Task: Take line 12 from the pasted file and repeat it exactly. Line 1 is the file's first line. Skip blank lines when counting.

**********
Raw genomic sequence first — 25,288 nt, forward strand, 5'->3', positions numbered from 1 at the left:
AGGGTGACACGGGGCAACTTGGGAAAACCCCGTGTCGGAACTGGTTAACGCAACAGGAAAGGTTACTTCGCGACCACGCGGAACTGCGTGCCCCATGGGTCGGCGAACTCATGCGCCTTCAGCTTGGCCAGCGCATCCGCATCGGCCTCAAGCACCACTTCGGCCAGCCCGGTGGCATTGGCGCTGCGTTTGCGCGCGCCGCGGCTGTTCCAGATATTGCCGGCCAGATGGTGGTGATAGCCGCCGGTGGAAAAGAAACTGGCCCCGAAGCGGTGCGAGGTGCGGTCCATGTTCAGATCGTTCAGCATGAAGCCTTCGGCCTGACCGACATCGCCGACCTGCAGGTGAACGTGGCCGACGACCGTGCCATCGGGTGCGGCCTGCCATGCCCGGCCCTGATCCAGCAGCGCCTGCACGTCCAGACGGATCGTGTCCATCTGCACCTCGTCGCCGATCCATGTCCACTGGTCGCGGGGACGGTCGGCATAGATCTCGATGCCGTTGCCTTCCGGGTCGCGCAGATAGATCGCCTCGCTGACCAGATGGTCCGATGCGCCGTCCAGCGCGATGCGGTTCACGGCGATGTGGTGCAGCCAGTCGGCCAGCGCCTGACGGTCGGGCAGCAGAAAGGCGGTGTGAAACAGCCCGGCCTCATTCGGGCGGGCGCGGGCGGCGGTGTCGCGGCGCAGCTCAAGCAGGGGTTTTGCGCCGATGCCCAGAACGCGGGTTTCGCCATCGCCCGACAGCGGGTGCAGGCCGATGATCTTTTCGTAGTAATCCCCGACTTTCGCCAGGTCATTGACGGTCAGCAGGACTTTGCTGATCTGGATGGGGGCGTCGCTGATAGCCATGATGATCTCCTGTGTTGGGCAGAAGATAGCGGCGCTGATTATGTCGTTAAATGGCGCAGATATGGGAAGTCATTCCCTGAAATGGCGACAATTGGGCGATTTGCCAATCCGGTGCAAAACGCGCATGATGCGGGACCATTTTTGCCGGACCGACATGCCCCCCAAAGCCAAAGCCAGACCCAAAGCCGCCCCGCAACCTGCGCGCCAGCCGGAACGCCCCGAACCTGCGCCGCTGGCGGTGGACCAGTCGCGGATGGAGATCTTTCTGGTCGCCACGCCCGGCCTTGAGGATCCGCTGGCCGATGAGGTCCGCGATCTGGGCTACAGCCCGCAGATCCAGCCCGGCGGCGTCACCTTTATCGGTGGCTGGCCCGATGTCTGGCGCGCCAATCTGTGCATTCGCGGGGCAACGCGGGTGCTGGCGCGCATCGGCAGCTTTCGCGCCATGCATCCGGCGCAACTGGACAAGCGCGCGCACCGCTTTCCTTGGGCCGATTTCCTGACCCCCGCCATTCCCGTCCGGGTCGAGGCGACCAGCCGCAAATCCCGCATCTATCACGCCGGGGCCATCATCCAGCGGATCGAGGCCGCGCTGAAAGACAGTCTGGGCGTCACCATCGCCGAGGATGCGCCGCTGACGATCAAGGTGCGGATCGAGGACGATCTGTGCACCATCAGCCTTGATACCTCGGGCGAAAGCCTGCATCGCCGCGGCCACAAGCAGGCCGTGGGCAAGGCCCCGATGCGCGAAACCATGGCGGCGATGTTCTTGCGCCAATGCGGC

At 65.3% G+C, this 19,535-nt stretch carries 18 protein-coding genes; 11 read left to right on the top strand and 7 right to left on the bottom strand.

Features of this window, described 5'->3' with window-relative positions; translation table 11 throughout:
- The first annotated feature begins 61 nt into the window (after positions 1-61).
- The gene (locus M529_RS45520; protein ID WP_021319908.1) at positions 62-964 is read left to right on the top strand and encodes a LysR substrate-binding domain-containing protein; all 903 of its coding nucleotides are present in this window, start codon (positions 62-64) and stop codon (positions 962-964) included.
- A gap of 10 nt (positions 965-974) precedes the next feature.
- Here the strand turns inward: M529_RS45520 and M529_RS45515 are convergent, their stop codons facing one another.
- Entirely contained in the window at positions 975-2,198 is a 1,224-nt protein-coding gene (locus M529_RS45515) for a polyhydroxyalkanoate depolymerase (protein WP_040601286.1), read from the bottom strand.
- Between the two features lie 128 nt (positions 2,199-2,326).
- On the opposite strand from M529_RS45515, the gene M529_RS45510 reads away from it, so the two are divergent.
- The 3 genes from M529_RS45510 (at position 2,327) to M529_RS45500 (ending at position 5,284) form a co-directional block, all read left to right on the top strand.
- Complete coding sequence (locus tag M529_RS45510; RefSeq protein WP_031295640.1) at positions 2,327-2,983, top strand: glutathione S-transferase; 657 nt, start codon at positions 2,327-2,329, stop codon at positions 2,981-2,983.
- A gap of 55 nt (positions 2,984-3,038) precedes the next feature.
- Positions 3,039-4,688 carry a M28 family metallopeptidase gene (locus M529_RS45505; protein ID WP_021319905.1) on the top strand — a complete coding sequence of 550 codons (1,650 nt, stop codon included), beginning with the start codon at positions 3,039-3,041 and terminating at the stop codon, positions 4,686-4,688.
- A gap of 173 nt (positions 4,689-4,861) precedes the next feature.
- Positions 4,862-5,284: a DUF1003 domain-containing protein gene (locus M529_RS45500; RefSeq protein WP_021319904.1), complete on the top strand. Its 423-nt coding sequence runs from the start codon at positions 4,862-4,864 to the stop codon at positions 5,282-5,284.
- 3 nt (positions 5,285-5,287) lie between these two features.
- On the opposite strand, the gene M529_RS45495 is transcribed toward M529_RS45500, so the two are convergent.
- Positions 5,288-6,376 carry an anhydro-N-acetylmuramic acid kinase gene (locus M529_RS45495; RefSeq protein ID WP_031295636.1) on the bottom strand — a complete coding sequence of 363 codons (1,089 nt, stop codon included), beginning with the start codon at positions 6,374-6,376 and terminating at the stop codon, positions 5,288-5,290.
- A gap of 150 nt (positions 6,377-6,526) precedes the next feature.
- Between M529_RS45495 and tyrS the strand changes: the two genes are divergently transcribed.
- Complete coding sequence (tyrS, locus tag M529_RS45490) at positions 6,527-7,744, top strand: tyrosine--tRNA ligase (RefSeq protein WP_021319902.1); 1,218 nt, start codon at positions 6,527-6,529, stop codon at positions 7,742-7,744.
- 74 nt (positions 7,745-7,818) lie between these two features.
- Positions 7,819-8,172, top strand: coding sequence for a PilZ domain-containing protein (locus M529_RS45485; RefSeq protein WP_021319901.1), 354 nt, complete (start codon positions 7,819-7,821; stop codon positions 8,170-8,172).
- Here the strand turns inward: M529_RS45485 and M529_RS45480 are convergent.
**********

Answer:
- The 3 genes from M529_RS45510 (at position 2,327) to M529_RS45500 (ending at position 5,284) form a co-directional block, all read left to right on the top strand.